The Museum’s Governors, representing the Corporation of London and the Greater London Authority, have apparently also decided that ‘archaeological trading’ presents a risk to the Museum and that MOLAS should become ‘an independent business…outside the direct management control of the museum’. The Governors are therefore seeking a ‘third party investor’, presumably to take control of the organisation and to provide it with additional or alternative external funding.
A few days after the MoL strike, there was a strike at the Science Museum in London, York’s National Railway Museum and the National Media Museum in Bradford. In July, it was the turn of the British Museum and the National Gallery to strike.
A recent IFA report by Frank Price, Frank Price Consultancy Ltd. and Kate Geary, IFA, April 2008 http://www.archaeologists.net/modules/icontent/inPages/docs/Benchmarking%20report.doc
‘in order to raise IFA minimum salary recommendations to a level more appropriate to the work complexity and the qualifications, skills and experience required by professional archaeologists, an increase of at least 13% would be required.’
Don’t mess with me, I’m an archaeologist! by Mark Horton, Reader in Archaeology Dept of Archaeology and Anthropology University of Bristol
Over the summer, viewers on BBC1 had the treat of a major drama series based around a fictional archaeology department in the ‘University of Wessex’. Bonekickers divided viewers and critics alike. Some thought its utter tosh, while for others, the series took hokum to new levels, but also showed a grit and reality to archaeology that rarely emerges in serious documentaries. As the series’ advisor Mark Horton explains his experience of working with the writers, actors and production team, and sets out what they were actually trying to achieve.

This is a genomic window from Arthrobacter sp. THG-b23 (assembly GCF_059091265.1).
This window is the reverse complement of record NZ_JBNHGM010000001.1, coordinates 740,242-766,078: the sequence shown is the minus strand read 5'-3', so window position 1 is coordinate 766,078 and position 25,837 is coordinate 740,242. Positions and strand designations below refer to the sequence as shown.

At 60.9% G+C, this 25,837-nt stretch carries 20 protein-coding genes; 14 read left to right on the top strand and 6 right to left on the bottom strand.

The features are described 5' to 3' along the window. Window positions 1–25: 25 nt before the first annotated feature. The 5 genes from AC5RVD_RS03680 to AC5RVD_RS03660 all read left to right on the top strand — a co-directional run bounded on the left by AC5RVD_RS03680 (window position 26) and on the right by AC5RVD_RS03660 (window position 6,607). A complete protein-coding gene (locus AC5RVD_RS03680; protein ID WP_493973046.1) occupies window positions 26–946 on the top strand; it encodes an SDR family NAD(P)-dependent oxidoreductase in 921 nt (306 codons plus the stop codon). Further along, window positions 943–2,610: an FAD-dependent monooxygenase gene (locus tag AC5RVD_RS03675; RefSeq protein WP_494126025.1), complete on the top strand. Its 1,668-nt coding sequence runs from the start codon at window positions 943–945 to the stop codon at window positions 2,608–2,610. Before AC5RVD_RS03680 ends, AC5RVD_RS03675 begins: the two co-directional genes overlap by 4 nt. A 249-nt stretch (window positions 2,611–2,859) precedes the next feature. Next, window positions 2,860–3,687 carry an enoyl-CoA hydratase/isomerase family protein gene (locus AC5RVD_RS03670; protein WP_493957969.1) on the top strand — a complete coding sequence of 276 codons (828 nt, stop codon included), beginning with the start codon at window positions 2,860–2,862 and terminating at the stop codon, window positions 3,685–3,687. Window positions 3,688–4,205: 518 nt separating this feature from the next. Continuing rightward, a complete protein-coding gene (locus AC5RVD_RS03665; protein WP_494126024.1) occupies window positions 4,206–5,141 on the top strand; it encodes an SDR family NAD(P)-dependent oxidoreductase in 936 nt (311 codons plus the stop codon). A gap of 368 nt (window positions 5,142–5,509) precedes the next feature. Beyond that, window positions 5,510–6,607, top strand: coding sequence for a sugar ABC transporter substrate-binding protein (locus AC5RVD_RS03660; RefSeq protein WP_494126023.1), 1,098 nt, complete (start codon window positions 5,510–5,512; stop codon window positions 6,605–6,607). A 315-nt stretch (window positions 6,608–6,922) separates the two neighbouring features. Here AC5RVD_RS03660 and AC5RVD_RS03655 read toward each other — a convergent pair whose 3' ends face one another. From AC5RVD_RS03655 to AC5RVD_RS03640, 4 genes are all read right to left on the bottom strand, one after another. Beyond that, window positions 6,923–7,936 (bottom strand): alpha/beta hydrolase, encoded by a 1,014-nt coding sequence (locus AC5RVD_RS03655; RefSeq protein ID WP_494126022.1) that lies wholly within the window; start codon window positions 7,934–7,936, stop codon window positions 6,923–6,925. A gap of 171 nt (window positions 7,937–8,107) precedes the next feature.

Royal Armories Museum loses staff
The recent round of job redundancies at the museum leaves the museum without any in-house expertise for the technological investigation of historic and archaeological artifacts and materials. The Science Lab, though modest in scale has helped to provide an insight to the technology, materials and manufacture of historic weapons and protective armour which is virtually unique. It’s effectiveness was built on close links with colleagues in conservation and curatorial departments. The output in terms of gains in our knowledge of the collection has been considerable and the reasons for its closure remain far from clear.
English Heritage Chairman dies
Lord Bruce-Lockhart, chairman of English Heritage, former head of the Local Government Association, who was Conservative leader of Kent County Council from 1997 until he retired in 2005, died in hospital in August aged 66 after a long illness. Simon Thurley, chief executive of English Heritage, said: ‘In his year with English Heritage, Sandy made a great contribution to our work.’
New Interim Chairman appointed
Following the death of Lord Bruce-Lockhart (above), Professor Sir Barry Cunliffe has been appointed as the interim-chair of English Heritage.